Chemical producers warn New York State against prohibiting some flame retardants in household goods

The North American Flame Retardant Alliance of the American Chemistry Council warned New Yorkers on Jan. 3, 2022 that if they impose a ban on the sale of some household goods with added fire retardants they “could potentially put residents and business at increased fire risk.”

Image courtesy of David Mark, Pixabay

The statement from the American Chemistry Council, the oldest chemical producers guild in the U.S. with 190 members, followed the announcement of New York State legislation to “prohibit the sale of organohalogen flame retardants (OFRs) in electronic displays, such as televisions and computer monitors.”

New York State said on Jan. 2 that governor Kathy Hochul planned to sign a ban on the sale of furniture, mattresses, and electronic displays containing flame retardant chemicals as these have been linked to elevated risks of neurological injury, hormone disruption, and cancer.

The restrictions will take effect on Jan. 1, 2024 and apply to electronic displays for home use. Fines will reach up to $2,500 per day for repeated offenses.

Safety warning

“Restricting the use of an entire class of chemicals without scientific justification is deeply disappointing and could potentially put residents and businesses at increased fire risk,”according to the ACC press release.

“Fire safety is a critical public health issue, and flame retardants are an important tool to help reduce fires, fire deaths, and property damage,” it added.

The bill may potentially conflict with federal regulations for chemicals such as the Toxic Substances Control Act, it said.

“New York’s approach regulating OFRs as a single class goes against the recommendations of the National Academy of Sciences, that this diverse group of chemistries cannot be treated as a single class for purposes of assessment,” it said.

“Implementation of this legislation will be burdensome and difficult to enforce, as the legislation calls for OFR restrictions in electronic displays only when used in residential settings,” the ACC statement added.

Health concerns

The New York State bill, known as S.4630-B, will regulate chemicals in upholstered furniture, mattresses, and electronic enclosures, according to the Jan. 2 release.

Flame retardants have been associated with adverse health effects, the press release said.

These include negative impacts on the immune system, infertility, cancer, and challenged fetal development. And when the materials burn, emissions are toxic.

“Unfortunately, flame retardants produce toxic chemicals such as hydrogen cyanide that can cause harm when inhaled. This is especially dangerous to firefighters,” New York State Assemblymember Steve Englebright said.

Firefighters support ban

The Firefighters Association of the State of New York (FASNY) supports the New York State plans to ban flame retardants in household goods because of health risks.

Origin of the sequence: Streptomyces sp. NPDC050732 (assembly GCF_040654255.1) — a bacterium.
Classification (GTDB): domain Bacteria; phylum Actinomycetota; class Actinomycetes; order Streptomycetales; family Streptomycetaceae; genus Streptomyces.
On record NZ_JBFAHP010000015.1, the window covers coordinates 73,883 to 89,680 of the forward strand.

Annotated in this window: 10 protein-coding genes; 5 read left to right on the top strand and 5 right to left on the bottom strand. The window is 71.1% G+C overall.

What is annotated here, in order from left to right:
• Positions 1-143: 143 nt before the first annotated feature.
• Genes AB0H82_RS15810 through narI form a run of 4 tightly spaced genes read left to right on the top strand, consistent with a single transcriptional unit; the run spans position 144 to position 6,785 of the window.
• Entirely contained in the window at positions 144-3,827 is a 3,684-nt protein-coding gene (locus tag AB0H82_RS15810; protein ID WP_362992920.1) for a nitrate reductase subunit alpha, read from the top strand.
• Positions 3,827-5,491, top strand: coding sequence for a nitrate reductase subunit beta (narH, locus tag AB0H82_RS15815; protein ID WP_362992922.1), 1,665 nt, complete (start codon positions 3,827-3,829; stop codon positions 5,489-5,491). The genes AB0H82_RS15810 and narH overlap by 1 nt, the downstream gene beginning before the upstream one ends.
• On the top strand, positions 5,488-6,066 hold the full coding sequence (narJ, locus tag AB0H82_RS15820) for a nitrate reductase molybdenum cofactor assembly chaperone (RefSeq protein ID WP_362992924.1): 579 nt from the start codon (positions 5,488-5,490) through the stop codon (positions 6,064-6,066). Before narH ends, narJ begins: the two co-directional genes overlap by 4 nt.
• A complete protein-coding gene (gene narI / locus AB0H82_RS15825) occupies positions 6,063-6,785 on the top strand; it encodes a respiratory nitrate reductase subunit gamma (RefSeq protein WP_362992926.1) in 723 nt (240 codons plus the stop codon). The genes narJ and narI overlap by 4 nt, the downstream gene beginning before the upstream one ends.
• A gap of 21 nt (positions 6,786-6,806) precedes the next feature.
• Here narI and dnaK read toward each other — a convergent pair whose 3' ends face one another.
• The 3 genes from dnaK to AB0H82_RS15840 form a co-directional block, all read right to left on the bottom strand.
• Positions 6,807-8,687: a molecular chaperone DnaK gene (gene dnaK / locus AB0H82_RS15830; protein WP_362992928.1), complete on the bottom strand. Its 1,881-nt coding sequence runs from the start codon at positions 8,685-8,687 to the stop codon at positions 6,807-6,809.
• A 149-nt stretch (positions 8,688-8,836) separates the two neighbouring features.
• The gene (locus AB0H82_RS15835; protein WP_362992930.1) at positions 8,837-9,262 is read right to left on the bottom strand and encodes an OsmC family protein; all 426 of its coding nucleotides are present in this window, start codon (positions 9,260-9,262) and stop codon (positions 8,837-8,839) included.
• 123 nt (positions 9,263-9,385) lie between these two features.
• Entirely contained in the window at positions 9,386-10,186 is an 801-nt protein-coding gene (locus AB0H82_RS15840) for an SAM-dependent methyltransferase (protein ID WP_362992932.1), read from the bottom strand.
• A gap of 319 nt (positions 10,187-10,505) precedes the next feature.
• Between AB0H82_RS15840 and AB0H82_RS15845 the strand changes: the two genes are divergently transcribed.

“Despite their stated purpose, these flame retardants are not effective at preventing or slowing fires,” FASNY said in a comment posted on its website shortly after the State of New York´s bill signing announcement.

“When burned, they emit extremely toxic smoke and fumes which endanger both firefighters and the people they are working to save as they inhale them,” it added.

Under the Family and Firefighter Protection Act, the use of certain flame retardant chemicals in furniture, mattresses, and electronic casings is banned, FASNY said.

Concerns about flame retardants exist in California, Massachusetts, Maine, and Rhode Island as well as in the European Union, the statement said.

A $7.8-billion market

The global flame retardant market was valued at $7.8 billion in 2019 and projected to reach $10.6 billion by 2027, according to a Nov. 29 press release by Verified Market Research.

Besides organophosphorus retardants there are various types such as aluminum trihydrate, antimony oxides, brominated and chlorinated, according to Verified Market Research.

Organophosphorus retardants are used as additives in plasticizers, foams, hydraulic fluids, anti-foam agents, and coatings for electronic components.

“Flame retardants like polyolefin nanocomposites notice major use within the automotive trade and alternative user industries like packaging, building and construction, appliances, electrical and electronics, tools, and sporting instrumentation,”Verified Market said.

“Fire safety standard improvement, specifically for metallic element composite panel cladding that’s utilized in buildings, has created product demand in construction,” Verified Market Research said.

Verified Market Research lists retardant producers such as Clariant International, Dow, and Israel Chemicals.

Flame retardants can be found in door handles and myriad other home products. In vehicles, there are retardants in parts like armrests, headliners, seat backs, seat cushions, side panels, or sun visors. 

By Renzo Pipoli